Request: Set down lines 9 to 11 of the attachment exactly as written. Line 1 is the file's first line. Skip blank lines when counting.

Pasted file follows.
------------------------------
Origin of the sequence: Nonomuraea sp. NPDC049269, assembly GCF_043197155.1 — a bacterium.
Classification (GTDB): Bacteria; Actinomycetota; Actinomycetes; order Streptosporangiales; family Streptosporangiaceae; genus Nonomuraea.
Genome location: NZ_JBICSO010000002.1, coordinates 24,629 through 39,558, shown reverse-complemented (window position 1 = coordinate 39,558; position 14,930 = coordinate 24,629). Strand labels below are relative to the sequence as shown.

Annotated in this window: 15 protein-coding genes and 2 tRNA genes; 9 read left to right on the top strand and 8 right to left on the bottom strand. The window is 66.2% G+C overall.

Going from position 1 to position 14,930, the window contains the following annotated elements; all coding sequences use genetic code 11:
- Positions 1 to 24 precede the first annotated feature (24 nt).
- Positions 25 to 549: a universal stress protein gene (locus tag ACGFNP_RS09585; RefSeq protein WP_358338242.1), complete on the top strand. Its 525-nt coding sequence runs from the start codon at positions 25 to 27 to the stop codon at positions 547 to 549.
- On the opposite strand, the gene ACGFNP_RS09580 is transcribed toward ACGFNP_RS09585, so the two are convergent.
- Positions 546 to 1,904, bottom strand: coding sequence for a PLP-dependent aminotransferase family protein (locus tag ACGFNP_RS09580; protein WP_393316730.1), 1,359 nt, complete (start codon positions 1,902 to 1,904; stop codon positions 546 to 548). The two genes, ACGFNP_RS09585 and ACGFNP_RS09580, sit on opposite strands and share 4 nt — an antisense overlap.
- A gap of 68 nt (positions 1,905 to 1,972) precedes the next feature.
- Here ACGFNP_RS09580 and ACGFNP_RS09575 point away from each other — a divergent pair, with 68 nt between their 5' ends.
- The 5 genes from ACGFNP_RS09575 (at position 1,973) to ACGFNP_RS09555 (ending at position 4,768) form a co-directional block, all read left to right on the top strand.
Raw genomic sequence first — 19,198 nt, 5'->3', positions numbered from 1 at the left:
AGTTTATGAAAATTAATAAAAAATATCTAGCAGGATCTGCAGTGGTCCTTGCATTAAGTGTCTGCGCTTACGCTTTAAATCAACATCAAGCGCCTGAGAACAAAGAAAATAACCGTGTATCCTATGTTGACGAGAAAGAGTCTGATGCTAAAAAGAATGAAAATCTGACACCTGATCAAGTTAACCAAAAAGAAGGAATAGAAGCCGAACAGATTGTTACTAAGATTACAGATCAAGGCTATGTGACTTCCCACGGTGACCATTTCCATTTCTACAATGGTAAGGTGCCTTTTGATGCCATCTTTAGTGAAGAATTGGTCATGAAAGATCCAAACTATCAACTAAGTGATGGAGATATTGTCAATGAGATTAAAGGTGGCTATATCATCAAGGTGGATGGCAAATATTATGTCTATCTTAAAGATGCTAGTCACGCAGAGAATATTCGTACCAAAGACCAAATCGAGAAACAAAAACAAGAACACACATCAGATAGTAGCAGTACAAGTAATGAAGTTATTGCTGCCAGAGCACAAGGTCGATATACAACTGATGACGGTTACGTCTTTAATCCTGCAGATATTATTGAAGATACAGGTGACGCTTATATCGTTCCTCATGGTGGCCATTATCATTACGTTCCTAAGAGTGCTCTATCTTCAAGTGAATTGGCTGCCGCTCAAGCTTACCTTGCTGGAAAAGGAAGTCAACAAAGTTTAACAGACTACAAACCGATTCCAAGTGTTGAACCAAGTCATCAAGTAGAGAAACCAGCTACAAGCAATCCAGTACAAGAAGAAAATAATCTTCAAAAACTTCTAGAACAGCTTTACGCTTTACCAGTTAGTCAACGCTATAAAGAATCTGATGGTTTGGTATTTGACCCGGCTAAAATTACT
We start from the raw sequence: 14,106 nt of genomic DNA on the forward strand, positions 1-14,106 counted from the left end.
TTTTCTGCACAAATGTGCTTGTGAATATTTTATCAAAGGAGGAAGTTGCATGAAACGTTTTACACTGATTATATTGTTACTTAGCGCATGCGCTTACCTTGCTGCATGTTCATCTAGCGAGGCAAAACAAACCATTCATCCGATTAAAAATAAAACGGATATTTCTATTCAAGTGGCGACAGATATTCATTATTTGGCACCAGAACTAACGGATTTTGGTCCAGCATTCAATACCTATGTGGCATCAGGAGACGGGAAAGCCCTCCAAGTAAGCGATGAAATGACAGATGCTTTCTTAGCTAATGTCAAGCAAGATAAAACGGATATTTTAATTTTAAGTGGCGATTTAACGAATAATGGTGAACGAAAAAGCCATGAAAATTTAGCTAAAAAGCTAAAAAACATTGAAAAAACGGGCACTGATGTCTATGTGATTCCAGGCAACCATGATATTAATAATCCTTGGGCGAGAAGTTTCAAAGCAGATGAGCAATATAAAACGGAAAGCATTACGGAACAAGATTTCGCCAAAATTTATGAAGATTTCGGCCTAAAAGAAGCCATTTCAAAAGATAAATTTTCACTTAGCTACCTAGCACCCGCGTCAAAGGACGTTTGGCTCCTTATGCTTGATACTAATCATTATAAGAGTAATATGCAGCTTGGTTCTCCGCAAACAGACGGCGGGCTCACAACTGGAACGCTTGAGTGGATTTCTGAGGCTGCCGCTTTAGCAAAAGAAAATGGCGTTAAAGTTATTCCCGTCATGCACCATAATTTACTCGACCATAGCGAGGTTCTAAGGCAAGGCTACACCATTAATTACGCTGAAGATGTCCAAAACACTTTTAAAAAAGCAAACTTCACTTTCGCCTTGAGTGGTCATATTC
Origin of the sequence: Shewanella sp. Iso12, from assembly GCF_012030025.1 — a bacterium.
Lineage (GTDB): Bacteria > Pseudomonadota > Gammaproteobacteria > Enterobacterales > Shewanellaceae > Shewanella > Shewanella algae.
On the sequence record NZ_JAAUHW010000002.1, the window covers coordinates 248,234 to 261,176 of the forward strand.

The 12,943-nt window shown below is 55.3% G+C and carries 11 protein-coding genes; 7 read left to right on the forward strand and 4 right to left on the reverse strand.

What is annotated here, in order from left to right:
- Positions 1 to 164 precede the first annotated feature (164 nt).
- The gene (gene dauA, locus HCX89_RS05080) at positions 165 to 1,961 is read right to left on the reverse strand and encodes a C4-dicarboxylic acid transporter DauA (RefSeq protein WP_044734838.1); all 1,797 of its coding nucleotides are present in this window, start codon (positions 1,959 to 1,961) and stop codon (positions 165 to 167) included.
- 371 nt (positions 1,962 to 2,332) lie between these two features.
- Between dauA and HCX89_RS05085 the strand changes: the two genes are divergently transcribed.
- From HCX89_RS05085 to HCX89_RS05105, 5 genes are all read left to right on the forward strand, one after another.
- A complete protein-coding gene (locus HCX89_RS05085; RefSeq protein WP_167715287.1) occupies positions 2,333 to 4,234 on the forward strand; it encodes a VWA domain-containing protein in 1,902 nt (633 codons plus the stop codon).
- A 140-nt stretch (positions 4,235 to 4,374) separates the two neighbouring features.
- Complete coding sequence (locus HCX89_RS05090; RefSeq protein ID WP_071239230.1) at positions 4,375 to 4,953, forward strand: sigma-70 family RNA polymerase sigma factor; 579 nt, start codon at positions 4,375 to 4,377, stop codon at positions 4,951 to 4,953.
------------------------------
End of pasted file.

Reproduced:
- Positions 546 to 1,904, bottom strand: coding sequence for a PLP-dependent aminotransferase family protein (locus tag ACGFNP_RS09580; protein WP_393316730.1), 1,359 nt, complete (start codon positions 1,902 to 1,904; stop codon positions 546 to 548). The two genes, ACGFNP_RS09585 and ACGFNP_RS09580, sit on opposite strands and share 4 nt — an antisense overlap.
- A gap of 68 nt (positions 1,905 to 1,972) precedes the next feature.
- Here ACGFNP_RS09580 and ACGFNP_RS09575 point away from each other — a divergent pair, with 68 nt between their 5' ends.